*Holidays cheer!*

*New Year's Eve Again*
"Okay, now's my chance to focus on myself again. THIS IS MY YEAR! YEAH!"

And then the cycle starts all over again. Now, this is the pretty cynical way to look at it, I know. But, it's also one of the ways you can almost guarantee failure: setting an unrealistic goal for yourself.
We're not superhumans. We're not machines, and hell, even machines don't always work.
I'm not saying you can't earn the big bucks if you really push for it. I'm just saying that sometimes we set ourselves up for disappointment and we lose motivation because the dream seems unattainable. It's tantalizing. Sometimes, to get to the ultimate dream, we have to walk up to it step-by-step, and although you may turn a corner only to find more stairs, short of breath and thighs throbbing, if you really really want it, you have to go up the steps. You can't fly over them (and for the sake of the metaphor, there's no elevator).

For example, if you wanna get fit or something and you don't really work out, start out with a reasonable goal like working out 3 times a week, then make your way up to 5-7, and maybe you'll actually start enjoying it. It takes time to form a habit, so patience is also key. You're never going to see the results after one day. I think that's the problem, especially in our technology-driven society; answers are so instantaneous we're used to getting what we want right away. Google search just about anything, and you'll get it. No one bothers taking too much of their time really looking, but the thing is, to find something worthwhile, you need to take your time, and to take that time, you need patience.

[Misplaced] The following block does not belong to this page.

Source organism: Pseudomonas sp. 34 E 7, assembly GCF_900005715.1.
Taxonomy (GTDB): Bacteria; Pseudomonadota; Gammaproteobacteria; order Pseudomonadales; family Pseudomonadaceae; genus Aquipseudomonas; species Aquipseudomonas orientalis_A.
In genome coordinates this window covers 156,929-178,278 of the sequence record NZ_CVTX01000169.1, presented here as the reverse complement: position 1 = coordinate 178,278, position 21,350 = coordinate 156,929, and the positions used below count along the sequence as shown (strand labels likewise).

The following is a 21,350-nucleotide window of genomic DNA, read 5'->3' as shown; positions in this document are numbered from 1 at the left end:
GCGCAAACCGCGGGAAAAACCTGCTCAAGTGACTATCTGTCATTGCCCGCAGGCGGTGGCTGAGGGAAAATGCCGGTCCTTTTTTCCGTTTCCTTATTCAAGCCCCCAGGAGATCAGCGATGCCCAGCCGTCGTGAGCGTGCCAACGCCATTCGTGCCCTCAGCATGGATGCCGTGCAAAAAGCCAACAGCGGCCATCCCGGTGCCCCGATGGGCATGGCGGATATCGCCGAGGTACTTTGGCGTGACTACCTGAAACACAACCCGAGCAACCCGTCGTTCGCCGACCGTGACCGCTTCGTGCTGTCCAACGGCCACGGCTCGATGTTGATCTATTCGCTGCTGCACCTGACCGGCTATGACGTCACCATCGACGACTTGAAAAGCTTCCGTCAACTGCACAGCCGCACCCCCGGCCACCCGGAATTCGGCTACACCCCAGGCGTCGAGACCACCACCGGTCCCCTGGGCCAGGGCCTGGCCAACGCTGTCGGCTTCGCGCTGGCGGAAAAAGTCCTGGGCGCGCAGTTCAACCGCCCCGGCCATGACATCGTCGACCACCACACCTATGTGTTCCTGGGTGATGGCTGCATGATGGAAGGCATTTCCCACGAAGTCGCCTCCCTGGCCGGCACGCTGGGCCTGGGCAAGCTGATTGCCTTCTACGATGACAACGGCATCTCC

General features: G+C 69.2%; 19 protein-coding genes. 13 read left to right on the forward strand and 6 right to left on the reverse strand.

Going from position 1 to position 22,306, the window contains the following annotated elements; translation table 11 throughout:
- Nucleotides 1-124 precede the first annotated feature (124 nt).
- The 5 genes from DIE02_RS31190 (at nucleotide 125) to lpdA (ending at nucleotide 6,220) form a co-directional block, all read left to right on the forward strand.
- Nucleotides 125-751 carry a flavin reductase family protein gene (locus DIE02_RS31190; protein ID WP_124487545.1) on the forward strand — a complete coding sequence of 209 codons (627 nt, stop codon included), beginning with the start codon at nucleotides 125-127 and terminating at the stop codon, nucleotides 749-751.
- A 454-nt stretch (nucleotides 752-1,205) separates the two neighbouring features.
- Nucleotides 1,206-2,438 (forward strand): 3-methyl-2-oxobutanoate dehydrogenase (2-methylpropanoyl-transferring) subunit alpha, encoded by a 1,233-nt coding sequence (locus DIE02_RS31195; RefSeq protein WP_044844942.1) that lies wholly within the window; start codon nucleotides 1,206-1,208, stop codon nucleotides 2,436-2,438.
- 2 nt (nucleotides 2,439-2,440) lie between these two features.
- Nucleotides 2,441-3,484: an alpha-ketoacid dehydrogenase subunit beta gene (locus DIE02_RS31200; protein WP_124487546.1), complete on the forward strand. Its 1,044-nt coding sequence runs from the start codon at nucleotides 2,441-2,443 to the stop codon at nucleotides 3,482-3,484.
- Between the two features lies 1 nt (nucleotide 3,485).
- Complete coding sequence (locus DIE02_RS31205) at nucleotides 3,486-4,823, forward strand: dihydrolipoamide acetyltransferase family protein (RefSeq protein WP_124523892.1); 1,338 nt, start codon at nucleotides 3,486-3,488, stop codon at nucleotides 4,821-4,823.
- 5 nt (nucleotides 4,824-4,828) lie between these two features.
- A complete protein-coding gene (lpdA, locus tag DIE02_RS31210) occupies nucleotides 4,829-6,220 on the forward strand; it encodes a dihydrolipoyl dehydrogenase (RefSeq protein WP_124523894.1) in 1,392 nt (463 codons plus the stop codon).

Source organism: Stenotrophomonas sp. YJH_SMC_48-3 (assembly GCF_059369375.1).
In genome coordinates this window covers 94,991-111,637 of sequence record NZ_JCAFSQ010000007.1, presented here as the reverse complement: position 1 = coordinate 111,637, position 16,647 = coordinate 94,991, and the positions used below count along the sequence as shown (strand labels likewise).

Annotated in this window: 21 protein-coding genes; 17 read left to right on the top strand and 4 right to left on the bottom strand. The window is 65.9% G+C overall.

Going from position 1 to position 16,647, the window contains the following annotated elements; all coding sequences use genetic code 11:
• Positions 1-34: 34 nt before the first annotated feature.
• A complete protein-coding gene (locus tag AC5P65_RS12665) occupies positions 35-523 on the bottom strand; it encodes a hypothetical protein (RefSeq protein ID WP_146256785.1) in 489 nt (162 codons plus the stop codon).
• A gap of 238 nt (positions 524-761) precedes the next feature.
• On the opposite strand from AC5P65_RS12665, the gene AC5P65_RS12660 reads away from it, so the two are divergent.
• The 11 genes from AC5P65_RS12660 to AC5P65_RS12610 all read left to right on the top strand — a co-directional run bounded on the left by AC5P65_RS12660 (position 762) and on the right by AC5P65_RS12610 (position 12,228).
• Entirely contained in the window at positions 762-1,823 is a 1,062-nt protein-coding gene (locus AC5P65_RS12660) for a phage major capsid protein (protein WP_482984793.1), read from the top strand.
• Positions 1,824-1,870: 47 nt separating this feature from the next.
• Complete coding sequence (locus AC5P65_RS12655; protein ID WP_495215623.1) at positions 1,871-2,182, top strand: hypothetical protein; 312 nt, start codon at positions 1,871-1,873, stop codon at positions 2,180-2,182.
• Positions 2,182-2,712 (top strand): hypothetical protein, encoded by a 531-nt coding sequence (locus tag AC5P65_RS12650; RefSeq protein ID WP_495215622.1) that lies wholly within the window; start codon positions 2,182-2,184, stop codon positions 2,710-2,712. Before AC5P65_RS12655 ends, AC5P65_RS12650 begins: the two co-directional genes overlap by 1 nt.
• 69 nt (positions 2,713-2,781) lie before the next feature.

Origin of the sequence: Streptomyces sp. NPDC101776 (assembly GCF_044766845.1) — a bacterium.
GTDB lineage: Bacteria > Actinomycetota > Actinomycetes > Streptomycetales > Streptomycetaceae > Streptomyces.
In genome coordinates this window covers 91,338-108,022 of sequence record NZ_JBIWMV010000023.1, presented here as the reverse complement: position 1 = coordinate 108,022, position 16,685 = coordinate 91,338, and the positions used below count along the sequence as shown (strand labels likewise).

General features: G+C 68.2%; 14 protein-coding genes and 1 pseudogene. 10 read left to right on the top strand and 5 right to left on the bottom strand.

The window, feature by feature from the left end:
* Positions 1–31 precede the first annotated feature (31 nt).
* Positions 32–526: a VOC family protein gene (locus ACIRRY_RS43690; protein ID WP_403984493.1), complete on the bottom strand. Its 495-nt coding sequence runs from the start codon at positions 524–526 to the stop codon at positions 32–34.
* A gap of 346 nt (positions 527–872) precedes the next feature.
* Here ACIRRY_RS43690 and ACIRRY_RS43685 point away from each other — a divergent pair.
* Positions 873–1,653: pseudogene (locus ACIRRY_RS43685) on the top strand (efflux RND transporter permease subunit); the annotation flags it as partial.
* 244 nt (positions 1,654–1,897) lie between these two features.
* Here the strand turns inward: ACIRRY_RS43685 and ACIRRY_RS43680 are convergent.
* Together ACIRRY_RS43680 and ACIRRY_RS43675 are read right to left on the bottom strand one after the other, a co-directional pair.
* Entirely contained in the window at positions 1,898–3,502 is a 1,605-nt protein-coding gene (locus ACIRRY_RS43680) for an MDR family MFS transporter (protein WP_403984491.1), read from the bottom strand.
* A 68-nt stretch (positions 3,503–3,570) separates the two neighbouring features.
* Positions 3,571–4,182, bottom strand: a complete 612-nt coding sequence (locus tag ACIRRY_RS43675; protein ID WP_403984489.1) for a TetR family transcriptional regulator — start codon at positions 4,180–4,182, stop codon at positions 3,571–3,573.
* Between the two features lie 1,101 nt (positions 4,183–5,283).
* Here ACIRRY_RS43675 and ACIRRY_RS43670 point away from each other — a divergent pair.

I wonder if there's been a study about how technology has affected people's patience. If there is, my guess is that patience has decreased over the decades.

The power went out in three neighborhood in my area, so I spent my New Year's Eve without any electricity, which I didn't mind because I love candles and it kind of gave me a chance to reflect without any distractions, without anyone else's tweets or instagram posts affecting my decisions. Just me. That's a little scary. When are we ever really alone anymore? Like, really alone. No social media to distract our loneliness, no TV––just you, left to your own thoughts. Some of us might go a little crazy, but maybe you'd be forced to deal with issues you've been avoiding.

That's all part of the healing, you know, the hurting. Wounds hurt before they heal. The pain in your heart is the same way, but what complicates that is that our mind can numb yourself from feeling the pain, but it doesn't go away; the pain stays there, frozen in time, never healing until you unfreeze. If that makes any sense.

Beautiful things do happen, but nothing worth fighting for comes easy.

Just food for thought, I guess.

Happy 2017,